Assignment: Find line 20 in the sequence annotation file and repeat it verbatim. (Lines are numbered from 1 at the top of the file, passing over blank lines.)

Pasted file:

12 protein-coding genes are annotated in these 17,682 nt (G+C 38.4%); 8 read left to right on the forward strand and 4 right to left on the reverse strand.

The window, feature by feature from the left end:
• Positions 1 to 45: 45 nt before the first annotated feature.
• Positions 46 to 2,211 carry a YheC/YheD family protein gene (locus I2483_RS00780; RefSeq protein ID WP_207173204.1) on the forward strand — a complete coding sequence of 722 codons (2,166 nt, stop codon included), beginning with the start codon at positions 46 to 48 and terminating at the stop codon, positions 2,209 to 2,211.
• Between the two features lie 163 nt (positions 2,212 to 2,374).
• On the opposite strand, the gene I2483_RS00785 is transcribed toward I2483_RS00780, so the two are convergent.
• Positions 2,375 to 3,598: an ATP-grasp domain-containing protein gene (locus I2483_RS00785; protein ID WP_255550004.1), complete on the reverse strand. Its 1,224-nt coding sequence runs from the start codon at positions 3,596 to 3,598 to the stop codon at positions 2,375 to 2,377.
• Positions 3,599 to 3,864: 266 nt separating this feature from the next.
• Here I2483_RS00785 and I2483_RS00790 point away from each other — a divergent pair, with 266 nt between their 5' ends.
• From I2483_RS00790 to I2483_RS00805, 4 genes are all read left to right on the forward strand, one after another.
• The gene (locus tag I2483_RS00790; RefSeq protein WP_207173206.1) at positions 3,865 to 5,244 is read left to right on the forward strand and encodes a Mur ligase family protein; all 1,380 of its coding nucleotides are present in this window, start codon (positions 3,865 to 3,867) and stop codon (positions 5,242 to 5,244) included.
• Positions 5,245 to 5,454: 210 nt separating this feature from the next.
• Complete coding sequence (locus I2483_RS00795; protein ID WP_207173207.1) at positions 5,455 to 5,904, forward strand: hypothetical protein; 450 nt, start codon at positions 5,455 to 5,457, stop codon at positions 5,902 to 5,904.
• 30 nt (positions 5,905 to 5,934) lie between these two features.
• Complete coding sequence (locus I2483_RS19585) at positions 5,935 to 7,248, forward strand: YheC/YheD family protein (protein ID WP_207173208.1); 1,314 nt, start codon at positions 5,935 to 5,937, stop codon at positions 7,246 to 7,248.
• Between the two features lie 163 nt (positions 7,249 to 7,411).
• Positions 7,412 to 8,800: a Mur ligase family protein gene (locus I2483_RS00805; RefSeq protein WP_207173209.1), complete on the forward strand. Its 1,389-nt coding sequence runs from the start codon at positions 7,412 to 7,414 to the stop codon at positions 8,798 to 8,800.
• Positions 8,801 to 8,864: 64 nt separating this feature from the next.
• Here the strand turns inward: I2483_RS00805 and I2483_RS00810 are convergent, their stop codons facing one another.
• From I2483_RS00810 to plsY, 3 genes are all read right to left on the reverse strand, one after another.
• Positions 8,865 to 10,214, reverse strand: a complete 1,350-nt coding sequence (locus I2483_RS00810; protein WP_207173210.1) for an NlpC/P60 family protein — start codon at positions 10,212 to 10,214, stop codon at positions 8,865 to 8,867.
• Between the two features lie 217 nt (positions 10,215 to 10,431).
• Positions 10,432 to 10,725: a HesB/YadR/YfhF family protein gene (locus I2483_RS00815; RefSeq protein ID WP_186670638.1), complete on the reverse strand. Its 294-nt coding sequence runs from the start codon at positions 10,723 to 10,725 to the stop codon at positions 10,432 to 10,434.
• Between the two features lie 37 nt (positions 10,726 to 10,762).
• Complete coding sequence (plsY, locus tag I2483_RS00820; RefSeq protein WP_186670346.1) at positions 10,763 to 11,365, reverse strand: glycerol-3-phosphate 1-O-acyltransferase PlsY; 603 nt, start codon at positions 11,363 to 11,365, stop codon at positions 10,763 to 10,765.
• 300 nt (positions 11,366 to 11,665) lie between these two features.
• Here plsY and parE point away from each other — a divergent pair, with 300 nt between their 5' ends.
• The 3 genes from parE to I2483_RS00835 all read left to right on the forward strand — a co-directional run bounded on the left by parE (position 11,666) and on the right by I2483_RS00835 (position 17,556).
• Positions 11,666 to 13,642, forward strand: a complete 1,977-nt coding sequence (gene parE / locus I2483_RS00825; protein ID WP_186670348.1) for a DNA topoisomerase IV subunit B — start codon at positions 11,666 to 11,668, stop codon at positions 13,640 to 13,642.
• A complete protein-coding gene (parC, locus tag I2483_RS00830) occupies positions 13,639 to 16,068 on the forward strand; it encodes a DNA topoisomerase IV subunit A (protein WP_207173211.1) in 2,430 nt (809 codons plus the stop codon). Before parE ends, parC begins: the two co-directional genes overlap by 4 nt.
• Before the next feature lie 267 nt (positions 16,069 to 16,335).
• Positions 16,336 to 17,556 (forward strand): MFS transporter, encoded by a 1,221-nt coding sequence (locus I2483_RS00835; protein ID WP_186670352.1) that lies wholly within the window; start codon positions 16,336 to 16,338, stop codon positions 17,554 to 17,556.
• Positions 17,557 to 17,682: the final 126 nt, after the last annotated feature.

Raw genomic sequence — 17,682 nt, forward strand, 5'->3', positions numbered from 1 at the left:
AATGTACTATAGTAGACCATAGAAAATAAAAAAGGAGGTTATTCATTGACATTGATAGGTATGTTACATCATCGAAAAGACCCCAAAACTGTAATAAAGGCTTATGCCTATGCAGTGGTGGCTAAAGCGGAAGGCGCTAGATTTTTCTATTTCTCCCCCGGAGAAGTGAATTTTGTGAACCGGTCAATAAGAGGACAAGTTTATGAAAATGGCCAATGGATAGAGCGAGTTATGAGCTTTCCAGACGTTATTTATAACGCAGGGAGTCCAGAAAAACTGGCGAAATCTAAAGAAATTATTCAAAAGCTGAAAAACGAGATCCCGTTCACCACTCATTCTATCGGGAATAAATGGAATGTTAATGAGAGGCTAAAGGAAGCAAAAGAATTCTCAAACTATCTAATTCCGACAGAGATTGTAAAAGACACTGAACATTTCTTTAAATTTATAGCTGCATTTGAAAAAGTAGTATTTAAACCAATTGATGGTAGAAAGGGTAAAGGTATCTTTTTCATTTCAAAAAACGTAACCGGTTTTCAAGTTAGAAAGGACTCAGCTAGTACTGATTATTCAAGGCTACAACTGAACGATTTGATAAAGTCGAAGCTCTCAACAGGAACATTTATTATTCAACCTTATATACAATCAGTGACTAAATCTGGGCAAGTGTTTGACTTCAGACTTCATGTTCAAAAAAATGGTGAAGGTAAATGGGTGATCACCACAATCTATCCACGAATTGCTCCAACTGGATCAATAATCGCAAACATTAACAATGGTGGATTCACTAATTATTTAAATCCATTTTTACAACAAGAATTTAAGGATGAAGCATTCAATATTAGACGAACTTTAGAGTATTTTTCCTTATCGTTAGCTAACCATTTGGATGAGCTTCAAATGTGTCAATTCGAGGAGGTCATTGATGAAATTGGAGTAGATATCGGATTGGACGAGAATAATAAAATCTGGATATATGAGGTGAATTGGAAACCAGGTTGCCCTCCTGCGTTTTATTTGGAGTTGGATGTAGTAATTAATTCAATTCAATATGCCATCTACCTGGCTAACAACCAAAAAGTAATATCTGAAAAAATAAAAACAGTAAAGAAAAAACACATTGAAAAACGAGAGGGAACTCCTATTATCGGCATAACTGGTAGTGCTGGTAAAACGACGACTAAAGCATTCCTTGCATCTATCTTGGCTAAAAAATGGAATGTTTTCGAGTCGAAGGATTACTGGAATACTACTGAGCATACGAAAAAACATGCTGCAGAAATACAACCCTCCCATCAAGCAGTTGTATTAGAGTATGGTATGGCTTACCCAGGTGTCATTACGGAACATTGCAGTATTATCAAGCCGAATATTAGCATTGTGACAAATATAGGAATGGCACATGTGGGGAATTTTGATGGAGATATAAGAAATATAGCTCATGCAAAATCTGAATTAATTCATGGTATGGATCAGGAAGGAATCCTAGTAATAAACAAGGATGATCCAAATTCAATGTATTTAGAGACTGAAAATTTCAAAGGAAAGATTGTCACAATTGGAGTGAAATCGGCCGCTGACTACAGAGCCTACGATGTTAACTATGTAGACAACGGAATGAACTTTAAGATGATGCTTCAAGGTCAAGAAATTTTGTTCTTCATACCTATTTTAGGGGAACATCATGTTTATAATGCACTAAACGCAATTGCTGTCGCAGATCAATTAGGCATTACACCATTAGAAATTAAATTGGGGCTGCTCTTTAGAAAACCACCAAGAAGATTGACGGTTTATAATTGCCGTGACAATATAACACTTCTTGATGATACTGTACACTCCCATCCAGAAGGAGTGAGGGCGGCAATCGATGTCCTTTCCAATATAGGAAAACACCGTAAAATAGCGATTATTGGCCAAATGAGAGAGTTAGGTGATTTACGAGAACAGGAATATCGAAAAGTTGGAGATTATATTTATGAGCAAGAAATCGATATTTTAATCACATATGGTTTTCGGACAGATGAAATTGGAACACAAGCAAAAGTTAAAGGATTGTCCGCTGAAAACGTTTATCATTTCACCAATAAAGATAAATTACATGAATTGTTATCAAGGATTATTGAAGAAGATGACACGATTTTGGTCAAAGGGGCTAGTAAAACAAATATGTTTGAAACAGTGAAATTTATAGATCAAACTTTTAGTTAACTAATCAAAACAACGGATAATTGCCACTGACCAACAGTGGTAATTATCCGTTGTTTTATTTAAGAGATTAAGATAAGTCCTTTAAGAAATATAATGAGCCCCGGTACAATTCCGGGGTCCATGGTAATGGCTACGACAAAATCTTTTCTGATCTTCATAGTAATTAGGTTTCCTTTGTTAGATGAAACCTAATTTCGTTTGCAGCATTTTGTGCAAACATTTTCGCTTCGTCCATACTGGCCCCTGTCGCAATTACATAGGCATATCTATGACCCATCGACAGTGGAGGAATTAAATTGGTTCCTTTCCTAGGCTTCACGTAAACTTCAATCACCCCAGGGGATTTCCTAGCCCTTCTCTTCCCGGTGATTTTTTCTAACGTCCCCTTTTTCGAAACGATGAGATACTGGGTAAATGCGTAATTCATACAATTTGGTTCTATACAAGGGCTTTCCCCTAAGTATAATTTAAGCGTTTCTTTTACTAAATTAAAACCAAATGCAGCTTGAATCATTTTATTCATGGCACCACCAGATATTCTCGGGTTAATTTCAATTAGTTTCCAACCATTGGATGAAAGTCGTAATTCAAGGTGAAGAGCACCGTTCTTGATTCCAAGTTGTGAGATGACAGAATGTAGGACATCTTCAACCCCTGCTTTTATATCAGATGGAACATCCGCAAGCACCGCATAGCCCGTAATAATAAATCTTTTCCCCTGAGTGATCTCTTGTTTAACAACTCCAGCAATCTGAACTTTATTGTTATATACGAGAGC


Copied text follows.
• From I2483_RS00810 to plsY, 3 genes are all read right to left on the reverse strand, one after another.